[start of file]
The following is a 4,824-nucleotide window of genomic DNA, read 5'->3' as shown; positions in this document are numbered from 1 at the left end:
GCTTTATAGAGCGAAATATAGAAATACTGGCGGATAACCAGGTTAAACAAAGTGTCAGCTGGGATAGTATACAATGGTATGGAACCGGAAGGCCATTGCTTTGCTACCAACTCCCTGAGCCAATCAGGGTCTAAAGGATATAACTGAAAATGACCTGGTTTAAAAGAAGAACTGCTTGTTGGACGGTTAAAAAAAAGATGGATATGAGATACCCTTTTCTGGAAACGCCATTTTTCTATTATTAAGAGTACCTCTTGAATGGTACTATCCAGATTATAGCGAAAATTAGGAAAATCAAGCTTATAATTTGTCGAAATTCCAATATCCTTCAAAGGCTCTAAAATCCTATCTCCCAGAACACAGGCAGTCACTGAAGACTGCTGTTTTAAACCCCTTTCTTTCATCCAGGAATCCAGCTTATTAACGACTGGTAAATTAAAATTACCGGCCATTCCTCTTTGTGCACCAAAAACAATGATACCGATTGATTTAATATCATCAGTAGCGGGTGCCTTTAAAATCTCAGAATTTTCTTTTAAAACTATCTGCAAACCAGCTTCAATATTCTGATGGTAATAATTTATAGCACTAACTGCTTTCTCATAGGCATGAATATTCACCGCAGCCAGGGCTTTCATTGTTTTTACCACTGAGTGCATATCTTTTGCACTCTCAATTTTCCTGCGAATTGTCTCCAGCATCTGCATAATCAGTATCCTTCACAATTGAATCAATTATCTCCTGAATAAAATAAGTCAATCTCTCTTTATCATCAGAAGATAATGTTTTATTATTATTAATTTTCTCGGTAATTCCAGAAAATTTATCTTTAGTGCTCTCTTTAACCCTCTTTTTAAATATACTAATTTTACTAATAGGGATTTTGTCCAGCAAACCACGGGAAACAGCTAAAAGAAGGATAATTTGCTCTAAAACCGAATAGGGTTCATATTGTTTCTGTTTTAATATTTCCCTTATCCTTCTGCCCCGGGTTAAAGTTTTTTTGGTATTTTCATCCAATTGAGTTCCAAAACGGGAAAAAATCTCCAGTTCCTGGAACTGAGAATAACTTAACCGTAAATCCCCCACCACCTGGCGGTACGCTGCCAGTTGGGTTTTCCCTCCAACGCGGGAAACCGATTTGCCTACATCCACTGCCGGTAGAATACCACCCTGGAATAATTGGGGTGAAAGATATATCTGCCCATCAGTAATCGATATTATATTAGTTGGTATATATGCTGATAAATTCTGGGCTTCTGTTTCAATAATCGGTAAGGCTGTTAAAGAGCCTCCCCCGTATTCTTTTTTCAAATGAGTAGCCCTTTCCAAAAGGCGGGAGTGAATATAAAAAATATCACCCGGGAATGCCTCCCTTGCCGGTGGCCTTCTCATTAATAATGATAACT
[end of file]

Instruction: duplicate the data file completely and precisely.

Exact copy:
The following is a 4,824-nucleotide window of genomic DNA, read 5'->3' as shown; positions in this document are numbered from 1 at the left end:
GCTTTATAGAGCGAAATATAGAAATACTGGCGGATAACCAGGTTAAACAAAGTGTCAGCTGGGATAGTATACAATGGTATGGAACCGGAAGGCCATTGCTTTGCTACCAACTCCCTGAGCCAATCAGGGTCTAAAGGATATAACTGAAAATGACCTGGTTTAAAAGAAGAACTGCTTGTTGGACGGTTAAAAAAAAGATGGATATGAGATACCCTTTTCTGGAAACGCCATTTTTCTATTATTAAGAGTACCTCTTGAATGGTACTATCCAGATTATAGCGAAAATTAGGAAAATCAAGCTTATAATTTGTCGAAATTCCAATATCCTTCAAAGGCTCTAAAATCCTATCTCCCAGAACACAGGCAGTCACTGAAGACTGCTGTTTTAAACCCCTTTCTTTCATCCAGGAATCCAGCTTATTAACGACTGGTAAATTAAAATTACCGGCCATTCCTCTTTGTGCACCAAAAACAATGATACCGATTGATTTAATATCATCAGTAGCGGGTGCCTTTAAAATCTCAGAATTTTCTTTTAAAACTATCTGCAAACCAGCTTCAATATTCTGATGGTAATAATTTATAGCACTAACTGCTTTCTCATAGGCATGAATATTCACCGCAGCCAGGGCTTTCATTGTTTTTACCACTGAGTGCATATCTTTTGCACTCTCAATTTTCCTGCGAATTGTCTCCAGCATCTGCATAATCAGTATCCTTCACAATTGAATCAATTATCTCCTGAATAAAATAAGTCAATCTCTCTTTATCATCAGAAGATAATGTTTTATTATTATTAATTTTCTCGGTAATTCCAGAAAATTTATCTTTAGTGCTCTCTTTAACCCTCTTTTTAAATATACTAATTTTACTAATAGGGATTTTGTCCAGCAAACCACGGGAAACAGCTAAAAGAAGGATAATTTGCTCTAAAACCGAATAGGGTTCATATTGTTTCTGTTTTAATATTTCCCTTATCCTTCTGCCCCGGGTTAAAGTTTTTTTGGTATTTTCATCCAATTGAGTTCCAAAACGGGAAAAAATCTCCAGTTCCTGGAACTGAGAATAACTTAACCGTAAATCCCCCACCACCTGGCGGTACGCTGCCAGTTGGGTTTTCCCTCCAACGCGGGAAACCGATTTGCCTACATCCACTGCCGGTAGAATACCACCCTGGAATAATTGGGGTGAAAGATATATCTGCCCATCAGTAATCGATATTATATTAGTTGGTATATATGCTGATAAATTCTGGGCTTCTGTTTCAATAATCGGTAAGGCTGTTAAAGAGCCTCCCCCGTATTCTTTTTTCAAATGAGTAGCCCTTTCCAAAAGGCGGGAGTGAATATAAAAAATATCACCCGGGAATGCCTCCCTTGCCGGTGGCCTTCTCATTAATAATGATAACT